God is waiting for the child in the soul of each warrior to run to Him. We must each become a child who is willing to sprint back to Him regardless of what we’re wearing, where we’ve been, what we’ve seen, what we’ve spoken or who we’ve become.

To live as a warrior seems far cooler than to live as a child. It can be a natural response to years of bumps, bruises, fights and let-downs. It’s easy to cling to the warrior, viewing the child as weak and ineffective. But oddly enough in God’s upside-down kingdom, the child is what is required to conquer the nations.

The irony is the warrior and the child must co-exist. One without the other accomplishes little. They balance each other. Too much child and nothing is conquered, although great intentions exist. Too much warrior and aggression overcomes obedience. You conquer but you don’t think about the ramifications.

The child keeps the warrior focused on what’s right; the warrior keeps the child from shrinking away to inactivity.

It’s an important fact to know, because sometimes we have to drop our swords and allow God to minister to the child within.

Children behave in such wonder during the Christmas season. As we get older our identity can appear more warrior than child, but very few things are as precious as seeing a child open a present on Christmas morning. They express such purity, such expectation. They may tear off the wrapping paper like a warrior, but their countenance is one of a child.

There are times to be a warrior. There are times to take ground and conquer the enemy. Nothing illustrates this more than Jesus’ return in Revelation 19:11-16.

“I saw heaven standing open and there before me was a white horse, whose rider is called Faithful and True. With justice he judges and wages war. His eyes are like blazing fire, and on his head are many crowns. He has a name written on him that no one knows but he himself. He is dressed in a robe dipped in blood, and his name is the Word of God. The armies of heaven were following him, riding on white horses and dressed in fine linen, white and clean. Coming out of his mouth is a sharp sword with which to strike down the nations. ‘He will rule them with an iron scepter.’ He treads the winepress of the fury of the wrath of God Almighty. On his robe and on his thigh he has this name written: king of kings and lord of lords” (NIV).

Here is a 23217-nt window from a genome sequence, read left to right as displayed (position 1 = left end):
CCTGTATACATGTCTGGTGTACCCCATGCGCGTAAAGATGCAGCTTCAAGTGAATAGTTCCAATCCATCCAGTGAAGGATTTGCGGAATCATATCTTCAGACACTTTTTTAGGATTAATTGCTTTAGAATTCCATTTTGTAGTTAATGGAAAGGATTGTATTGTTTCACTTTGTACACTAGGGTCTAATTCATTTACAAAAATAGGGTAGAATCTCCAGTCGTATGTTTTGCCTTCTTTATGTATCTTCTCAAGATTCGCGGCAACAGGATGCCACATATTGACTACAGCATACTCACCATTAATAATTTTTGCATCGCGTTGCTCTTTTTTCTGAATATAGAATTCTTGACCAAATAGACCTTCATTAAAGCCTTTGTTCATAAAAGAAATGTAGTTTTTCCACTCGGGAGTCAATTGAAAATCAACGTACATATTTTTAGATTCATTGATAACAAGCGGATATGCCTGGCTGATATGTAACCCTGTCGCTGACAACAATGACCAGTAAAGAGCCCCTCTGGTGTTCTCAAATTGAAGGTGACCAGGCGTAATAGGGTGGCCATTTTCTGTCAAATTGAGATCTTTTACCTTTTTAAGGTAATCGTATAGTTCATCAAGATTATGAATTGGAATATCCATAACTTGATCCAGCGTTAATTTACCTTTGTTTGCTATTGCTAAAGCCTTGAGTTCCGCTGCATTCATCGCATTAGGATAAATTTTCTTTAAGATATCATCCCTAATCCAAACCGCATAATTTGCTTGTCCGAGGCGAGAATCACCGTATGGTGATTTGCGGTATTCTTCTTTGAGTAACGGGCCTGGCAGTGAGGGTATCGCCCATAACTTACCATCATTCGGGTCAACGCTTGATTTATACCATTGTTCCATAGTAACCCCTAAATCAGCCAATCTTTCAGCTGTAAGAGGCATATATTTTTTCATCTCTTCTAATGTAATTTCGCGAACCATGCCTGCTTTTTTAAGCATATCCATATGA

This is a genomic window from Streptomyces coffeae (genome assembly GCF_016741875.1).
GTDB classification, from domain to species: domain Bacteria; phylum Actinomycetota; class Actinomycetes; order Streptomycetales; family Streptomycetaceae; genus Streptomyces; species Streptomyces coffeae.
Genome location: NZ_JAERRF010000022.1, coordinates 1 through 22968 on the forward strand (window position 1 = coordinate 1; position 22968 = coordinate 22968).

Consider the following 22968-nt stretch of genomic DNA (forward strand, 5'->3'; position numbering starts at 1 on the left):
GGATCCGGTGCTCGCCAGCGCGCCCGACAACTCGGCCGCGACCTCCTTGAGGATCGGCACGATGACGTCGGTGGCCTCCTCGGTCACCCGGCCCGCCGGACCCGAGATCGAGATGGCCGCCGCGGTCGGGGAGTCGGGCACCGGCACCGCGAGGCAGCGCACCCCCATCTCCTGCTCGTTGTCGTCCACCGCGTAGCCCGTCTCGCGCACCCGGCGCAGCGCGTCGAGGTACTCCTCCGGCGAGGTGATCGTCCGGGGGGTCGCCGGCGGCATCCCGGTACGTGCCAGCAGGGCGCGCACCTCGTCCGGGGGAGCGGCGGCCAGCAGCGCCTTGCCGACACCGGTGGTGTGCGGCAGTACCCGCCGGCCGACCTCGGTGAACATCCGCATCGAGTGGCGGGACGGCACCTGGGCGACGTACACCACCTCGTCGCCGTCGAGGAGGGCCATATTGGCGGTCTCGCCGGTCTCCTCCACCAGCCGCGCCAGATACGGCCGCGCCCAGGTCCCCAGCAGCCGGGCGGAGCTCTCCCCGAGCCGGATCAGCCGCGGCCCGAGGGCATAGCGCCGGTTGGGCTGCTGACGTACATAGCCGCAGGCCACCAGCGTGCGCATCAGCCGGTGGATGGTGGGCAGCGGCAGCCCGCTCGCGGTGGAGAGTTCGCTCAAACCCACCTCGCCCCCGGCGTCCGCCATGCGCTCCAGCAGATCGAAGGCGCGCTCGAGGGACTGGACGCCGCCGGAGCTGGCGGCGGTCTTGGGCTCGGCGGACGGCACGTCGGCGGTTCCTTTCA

He was clearly a warrior, but he was also clearly a child. John 5:19 says, “Jesus gave them this answer: ‘Very truly I tell you, the Son can do nothing by himself; he can do only what he sees his Father doing, because whatever the Father does the Son also does’” (NIV).

He was fully dependent on His father. Some would say that a child who is fully dependent on their father has not fully matured, but in the Kingdom of God this isn’t the case.

We were not created to mature to a place where we no longer need our Father God.

We are always dependent upon His grace, mercy, kindness and love.

This Christmas season as you journey toward Christ, begin by evaluating your dependence on Him. It’s okay to be a warrior, but you are required to be a child. He wants you to cast every care on Him (1 Peter 5:7). He wants you to pray to Him without ceasing (1 Thessalonians 5:16-18).

The best warriors know how to follow their leaders’ commands. The best children know how to honor their parents. Jesus was able to make the warrior and child at peace within the heart of the believer, both able to be summoned as the circumstances demanded.

Warrior and child. Lion and Lamb. Both were in the manger that beautiful night, and both are also in you.

When you think about the hardship Jesus endured, even at birth, you can’t help but appreciate the Father God that much more. He did not take the easy road because He understood it’s a road most of humanity would be unable to relate to. Instead, Jesus’ journey was fraught with stress from day one.

When you come to a season that should be joyful, should be fulfilling and should be celebratory, but you feel none of those emotions you can be tempted to feel like a failure. Refuse to succumb to your emotions and instead, be led by the Spirit as Jesus modeled.

Jesus may have had every right to feel ashamed of his financial or social status, but He didn’t have time for that. He was overcome by purpose. He had battles to win! While it’s tempting to dress yourself permanently in sheep’s clothing, sometimes you have to be a warrior. Sometimes you have to fight for the life you want — the life He has for you.

That night in a manger a baby was born, a perfect lamb and a perfect warrior. On your journey to Christ there will be times you rest in His presence and times you engage in spiritual warfare. Our prayer for you this Christmas is for you to be graced with the discernment of who you must be when it’s required of you.

If you missed the first or second blog in this special Christmas series, you can find it here – Nicely Wrapped – Is your heart an attractive gift to God? and here – The Joy Box